Curiously, this common sense approach to a hypothetical situation drew unbridled (and unwarranted) fire from the left. Coalition to Stop Gun Violence spokesman Ladd Everitt called Carson's exposition of an evolutionarily embedded self-survival tactic "the ugliest comments that I've ever heard."
"Carson," Everitt ranted," basically blamed the victims for their own deaths. ... His suggestion that if he had been there he could have taken the shooter down through the power of Christ of somehow, it's just unbelievable. You begin to question this man's mental health..."
Of course, Ladd Everitt's incontinent exposition of the state of his own mental health had nothing at all to do with reality. Ben Carson simply pointed out the option that a real man would normally choose in such a situation – the same option that the passengers on United Flight 93 chose on 11 September 2001. And those men, who crashed their airplane into a field in Pennsylvania rather than allow the Muslims on board to crash it into the White house or the Capital Building, are generally considered heroes.
Everitt's embarrassing himself is a common liberal phenomenon that I call discreditomania. Discreditomania is an almost insane compulsion to paint every conservative comment or observation with the Alinskyite brush of ridicule, which Saul Alinsky called "man's most potent weapon."
Like Al Sharpton lurking in wait for an offhand White remark he can twist into a racist affront, discreditomaniacs are continually on the lookout for any comment by a conservative that they can contort into an embarrassment. The intent is to discredit the speaker and, by implication, to discredit the conservative core of the United States and the conservative principles that have made this country the greatest nation in the history of the world.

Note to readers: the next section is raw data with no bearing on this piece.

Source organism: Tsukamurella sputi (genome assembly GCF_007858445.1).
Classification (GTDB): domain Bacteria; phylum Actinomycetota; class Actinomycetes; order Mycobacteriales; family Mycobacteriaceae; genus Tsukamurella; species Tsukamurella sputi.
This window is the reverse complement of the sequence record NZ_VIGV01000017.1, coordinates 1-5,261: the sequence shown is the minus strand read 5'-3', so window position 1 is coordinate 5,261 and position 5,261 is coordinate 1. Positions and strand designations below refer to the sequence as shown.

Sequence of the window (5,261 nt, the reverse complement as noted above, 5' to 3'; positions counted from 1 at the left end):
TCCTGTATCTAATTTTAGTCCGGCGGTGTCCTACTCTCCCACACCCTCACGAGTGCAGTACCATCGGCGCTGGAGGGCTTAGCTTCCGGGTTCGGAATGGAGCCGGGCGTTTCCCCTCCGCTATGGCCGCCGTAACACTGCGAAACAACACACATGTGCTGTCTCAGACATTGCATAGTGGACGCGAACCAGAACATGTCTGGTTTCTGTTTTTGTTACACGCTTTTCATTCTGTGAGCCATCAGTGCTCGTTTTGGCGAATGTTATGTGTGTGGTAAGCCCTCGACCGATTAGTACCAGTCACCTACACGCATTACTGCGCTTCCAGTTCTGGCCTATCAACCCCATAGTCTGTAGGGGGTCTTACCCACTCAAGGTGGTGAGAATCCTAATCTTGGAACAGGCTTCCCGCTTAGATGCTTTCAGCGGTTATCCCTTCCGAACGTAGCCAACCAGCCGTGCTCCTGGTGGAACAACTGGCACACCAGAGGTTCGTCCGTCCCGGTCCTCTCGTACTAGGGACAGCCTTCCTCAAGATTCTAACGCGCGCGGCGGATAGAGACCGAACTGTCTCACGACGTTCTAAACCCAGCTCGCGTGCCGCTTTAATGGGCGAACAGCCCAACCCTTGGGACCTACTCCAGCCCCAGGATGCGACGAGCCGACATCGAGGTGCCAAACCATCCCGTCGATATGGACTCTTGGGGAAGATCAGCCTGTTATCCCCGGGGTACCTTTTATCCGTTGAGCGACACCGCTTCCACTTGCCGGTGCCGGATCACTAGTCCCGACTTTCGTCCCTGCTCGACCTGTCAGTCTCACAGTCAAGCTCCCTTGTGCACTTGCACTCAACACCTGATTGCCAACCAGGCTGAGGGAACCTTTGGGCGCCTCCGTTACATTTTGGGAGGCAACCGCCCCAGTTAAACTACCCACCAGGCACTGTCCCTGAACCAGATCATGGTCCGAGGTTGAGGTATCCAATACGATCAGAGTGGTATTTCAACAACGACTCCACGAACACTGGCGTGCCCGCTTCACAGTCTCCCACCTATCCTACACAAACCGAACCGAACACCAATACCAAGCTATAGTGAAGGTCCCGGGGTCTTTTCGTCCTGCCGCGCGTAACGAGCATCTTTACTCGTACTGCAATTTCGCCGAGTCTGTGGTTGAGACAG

This is not a new tactic. Ronald and Nancy Reagan were attacked for reading their horoscopes in the newspaper each morning – and even for eating jelly beans! But surely the newspapers all over this great nation didn't run horriscopes for the exclusive enjoyment of the Reagans. If there were not a wide popular demand for daily horoscopes, newspapers would find more profitable use for the space they occupy. So Nancy and Ron were simply indulging a pastime that was obviously popular with many of their fellow Americans.
And if jelly beans weren't widely popular, Mars, Mondelez, Bimbo (Mexico), Nestle (Switzerland), Hershey, Meiji (Japan), Perfetti (Italy and Netherlands), Haribo (Germany), Storck (Germany), Yildiz (Turkey), Orion (South Korea), Arcor (Argentina), General Mills, United Confectioners (Russia), Roshen (Ukraine), Lotte ( South Korea), Morinaga (Japan), Ferrara, Crown Confectionery (South Korea), and Cloetta (Sweden) would stop manufacturing them.
In short, discreditomania is a silly game played by silly people in the hopes of convincing other – even sillier – people that their atavistic plan to replace American exceptionalism with a Fascist return to feudalism is the wave of the future.